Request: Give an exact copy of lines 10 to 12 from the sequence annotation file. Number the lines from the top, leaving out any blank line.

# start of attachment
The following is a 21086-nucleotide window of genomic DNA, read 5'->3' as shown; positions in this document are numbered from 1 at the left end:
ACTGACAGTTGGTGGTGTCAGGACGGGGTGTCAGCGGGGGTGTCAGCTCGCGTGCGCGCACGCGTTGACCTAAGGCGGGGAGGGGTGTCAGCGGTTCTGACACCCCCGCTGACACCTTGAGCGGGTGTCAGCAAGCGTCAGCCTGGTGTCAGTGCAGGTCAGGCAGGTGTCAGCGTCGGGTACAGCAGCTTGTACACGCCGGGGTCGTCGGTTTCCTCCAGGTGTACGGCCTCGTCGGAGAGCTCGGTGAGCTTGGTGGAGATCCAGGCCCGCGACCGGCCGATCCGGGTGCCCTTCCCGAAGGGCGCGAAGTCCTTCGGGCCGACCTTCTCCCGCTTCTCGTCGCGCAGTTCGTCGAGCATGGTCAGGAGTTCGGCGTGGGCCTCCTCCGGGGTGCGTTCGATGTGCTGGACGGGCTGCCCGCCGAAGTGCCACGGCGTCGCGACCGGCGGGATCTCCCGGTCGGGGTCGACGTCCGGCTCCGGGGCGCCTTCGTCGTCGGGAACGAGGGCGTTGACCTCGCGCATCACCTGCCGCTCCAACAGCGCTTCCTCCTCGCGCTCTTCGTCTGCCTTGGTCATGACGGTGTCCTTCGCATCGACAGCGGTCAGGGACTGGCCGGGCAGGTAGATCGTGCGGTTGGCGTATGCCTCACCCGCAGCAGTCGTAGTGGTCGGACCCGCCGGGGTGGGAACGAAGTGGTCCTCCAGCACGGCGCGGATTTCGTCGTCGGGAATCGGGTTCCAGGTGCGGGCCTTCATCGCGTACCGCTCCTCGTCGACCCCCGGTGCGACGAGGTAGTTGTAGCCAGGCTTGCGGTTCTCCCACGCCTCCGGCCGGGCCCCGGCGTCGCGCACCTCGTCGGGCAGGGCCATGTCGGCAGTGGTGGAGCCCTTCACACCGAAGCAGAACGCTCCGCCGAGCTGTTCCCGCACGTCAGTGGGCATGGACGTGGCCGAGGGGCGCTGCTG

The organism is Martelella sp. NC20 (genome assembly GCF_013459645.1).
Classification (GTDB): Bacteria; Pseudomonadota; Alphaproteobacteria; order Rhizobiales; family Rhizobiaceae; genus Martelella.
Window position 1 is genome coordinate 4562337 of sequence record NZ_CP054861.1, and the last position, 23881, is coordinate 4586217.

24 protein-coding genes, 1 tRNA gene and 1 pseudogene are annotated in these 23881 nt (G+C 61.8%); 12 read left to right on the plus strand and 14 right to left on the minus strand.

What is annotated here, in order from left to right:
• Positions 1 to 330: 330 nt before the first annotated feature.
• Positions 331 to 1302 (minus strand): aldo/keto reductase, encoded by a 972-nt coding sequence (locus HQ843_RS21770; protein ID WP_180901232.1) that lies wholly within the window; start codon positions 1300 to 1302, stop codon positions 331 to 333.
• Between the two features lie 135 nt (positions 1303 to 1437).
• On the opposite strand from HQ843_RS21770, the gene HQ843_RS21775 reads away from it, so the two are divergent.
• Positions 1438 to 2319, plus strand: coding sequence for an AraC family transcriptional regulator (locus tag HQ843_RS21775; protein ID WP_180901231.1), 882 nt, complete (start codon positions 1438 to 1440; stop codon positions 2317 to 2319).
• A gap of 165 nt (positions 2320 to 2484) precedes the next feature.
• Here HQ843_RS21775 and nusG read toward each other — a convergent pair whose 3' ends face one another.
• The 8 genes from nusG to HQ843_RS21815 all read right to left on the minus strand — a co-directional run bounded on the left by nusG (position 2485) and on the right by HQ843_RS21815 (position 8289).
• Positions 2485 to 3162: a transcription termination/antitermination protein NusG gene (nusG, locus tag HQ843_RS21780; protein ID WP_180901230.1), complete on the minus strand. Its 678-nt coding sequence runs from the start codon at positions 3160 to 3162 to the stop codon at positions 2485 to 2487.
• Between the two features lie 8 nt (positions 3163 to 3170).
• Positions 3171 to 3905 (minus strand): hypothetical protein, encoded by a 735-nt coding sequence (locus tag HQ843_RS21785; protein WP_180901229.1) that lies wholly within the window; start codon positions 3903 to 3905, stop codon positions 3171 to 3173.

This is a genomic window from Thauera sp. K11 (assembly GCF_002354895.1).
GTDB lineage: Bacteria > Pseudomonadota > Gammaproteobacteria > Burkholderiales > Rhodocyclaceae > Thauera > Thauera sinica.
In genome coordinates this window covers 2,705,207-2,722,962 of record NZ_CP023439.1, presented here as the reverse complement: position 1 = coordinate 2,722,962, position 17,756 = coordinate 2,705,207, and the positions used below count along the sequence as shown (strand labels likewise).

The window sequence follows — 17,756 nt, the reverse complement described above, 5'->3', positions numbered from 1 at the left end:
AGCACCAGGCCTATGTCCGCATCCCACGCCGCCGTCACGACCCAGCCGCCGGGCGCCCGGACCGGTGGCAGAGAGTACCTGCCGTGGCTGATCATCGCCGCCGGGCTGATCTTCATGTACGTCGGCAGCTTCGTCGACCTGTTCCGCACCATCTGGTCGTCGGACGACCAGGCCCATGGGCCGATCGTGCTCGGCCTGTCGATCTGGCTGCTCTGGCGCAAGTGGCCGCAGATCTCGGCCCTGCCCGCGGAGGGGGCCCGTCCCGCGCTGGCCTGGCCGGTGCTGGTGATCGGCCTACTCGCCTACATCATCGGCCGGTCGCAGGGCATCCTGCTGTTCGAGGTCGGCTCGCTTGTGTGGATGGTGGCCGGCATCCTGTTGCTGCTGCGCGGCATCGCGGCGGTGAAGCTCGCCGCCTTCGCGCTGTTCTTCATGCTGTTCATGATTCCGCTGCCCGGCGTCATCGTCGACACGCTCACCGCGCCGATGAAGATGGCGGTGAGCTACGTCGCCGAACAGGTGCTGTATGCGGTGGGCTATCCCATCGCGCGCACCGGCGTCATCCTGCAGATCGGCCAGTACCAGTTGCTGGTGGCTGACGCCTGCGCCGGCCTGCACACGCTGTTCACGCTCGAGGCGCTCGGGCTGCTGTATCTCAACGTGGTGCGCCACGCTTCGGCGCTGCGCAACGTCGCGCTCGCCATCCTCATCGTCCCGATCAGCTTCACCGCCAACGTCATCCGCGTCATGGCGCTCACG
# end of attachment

• Between the two features lie 135 nt (positions 1303 to 1437).
• On the opposite strand from HQ843_RS21770, the gene HQ843_RS21775 reads away from it, so the two are divergent.
• Positions 1438 to 2319, plus strand: coding sequence for an AraC family transcriptional regulator (locus tag HQ843_RS21775; protein ID WP_180901231.1), 882 nt, complete (start codon positions 1438 to 1440; stop codon positions 2317 to 2319).